Some common components that can be problematic:
Battery chargers are often highly electrically polluting. Both AC grid-based battery chargers and generator operated battery chargers often are highly electrically polluting. If absolutely necessary, a battery charger can be used, but, unless you can find a "clean" one, you should plan to not be around any wiring attached to the charger while the charging is occurring. It should be kept completely off and/or disconnected the rest of the time.
Charge controllers can also be highly polluting. Great care should be used in selecting a charge controller. Many charge controllers use pulse width modulation, another switching technology that results in electrical pollution. Some charge controllers do not employ this technology at all and others allow it to be turned off. The controller that we have found to be clean is made by Flexcharge and it is model NC25A-12(24,36,48). Their website is www.flexcharge.com. It does click on and off every thirty seconds or so when fully charged which would generate a transient, but otherwise it seems to be "clean".
Voltage converters can be highly polluting devices. Unless you can find a "clean" voltage converter, it is best to design your system to run at the voltage you will be using or use other methods of generating multiple voltage levels or using different voltage equipment e.g. connecting in series or tapping batteries differently.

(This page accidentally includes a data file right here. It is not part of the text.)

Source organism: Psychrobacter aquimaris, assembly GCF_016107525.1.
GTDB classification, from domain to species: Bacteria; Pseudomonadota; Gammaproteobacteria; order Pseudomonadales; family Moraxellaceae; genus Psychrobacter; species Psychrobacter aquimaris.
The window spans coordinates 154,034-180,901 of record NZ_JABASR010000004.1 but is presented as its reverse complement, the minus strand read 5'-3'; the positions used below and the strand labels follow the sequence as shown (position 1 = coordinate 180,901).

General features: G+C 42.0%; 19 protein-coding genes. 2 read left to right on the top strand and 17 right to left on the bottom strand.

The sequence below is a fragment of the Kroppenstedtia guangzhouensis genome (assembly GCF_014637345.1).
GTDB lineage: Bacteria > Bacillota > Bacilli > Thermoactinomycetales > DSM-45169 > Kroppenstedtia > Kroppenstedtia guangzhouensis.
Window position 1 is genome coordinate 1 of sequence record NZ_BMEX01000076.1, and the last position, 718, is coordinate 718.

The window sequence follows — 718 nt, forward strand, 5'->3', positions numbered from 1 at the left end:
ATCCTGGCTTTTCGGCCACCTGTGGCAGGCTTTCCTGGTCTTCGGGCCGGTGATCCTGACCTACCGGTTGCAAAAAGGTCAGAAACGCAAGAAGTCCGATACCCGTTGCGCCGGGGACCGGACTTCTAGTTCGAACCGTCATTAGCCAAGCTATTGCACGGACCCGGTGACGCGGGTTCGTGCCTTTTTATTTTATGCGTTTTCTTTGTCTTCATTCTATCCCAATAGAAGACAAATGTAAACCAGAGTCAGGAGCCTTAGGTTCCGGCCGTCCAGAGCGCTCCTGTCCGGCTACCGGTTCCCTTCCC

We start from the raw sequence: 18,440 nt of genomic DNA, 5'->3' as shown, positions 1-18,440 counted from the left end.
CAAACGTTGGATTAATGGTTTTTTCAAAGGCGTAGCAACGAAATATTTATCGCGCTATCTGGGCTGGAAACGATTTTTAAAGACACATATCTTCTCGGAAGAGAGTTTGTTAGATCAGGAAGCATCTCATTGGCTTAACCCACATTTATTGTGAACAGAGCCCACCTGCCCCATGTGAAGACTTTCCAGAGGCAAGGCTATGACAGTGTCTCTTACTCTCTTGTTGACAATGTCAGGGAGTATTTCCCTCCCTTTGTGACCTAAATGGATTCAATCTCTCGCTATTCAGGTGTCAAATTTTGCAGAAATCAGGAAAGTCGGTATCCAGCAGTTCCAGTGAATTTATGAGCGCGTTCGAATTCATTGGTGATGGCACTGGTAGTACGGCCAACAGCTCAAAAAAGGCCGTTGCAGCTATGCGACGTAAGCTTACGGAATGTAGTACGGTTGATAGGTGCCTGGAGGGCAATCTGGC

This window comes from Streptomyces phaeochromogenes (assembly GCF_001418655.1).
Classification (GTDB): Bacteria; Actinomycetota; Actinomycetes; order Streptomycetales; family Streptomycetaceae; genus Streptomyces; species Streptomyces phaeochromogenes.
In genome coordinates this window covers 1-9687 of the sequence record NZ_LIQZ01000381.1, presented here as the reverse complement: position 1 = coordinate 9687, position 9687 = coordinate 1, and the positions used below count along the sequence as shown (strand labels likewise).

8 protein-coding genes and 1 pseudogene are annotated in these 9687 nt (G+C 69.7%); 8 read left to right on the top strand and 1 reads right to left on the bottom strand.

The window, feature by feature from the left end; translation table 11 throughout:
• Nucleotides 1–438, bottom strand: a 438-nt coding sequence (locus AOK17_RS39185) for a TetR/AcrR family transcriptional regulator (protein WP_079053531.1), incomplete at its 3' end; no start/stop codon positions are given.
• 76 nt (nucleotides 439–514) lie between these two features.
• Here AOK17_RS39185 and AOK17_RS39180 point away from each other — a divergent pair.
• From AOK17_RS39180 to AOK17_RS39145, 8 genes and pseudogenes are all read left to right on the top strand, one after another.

Voltage switches can also be highly polluting due to the controller circuitry. If you need a voltage switch, Solar Converters makes a "clean" voltage switch that can be ordered from Solar Converters using VCS-1AH FET or VCS-1AL FET. The regular product can be found at (http://www.solarconverters.com/index.php/products/92-voltage-controlled-switch). It is the FET that tells them to make it clean. I believe it restricts what the switch can do, but it still operates as a voltage switch.
Back-up generators can be highly polluting. These are usually used for generating 60 Hz power for a house that loses power temporarily or to provide power to an AC device that is prohibitively far from the electrical grid. While most are quite electrically polluting, some are not. Be sure to use the Graham/Stetzer Microsurge meter to check the specific make and model you wish to purchase prior to making a purchase. The power quality varies greatly model to model.
For more information on DC solar systems, you may want to read "Photovoltaics Design and Installation Manual" by Solar Energy International. I highly recommend reading it before even contacting a professional so you are knowledgeable independently. Most professionals know little or nothing about the power quality issues inherent in an off-grid system. They can install a system; you will need to be sure it is "clean" enough for you to be healthy. One way to help with that is to have a minimal amount of wiring so that you are not so highly exposed to any pollution. Another way is to have the home wiring completely disconnected from the polluting and constantly live portion of the system. Then, only plug in the majority of the wiring in the evening when the lights are needed and unplug it again at night.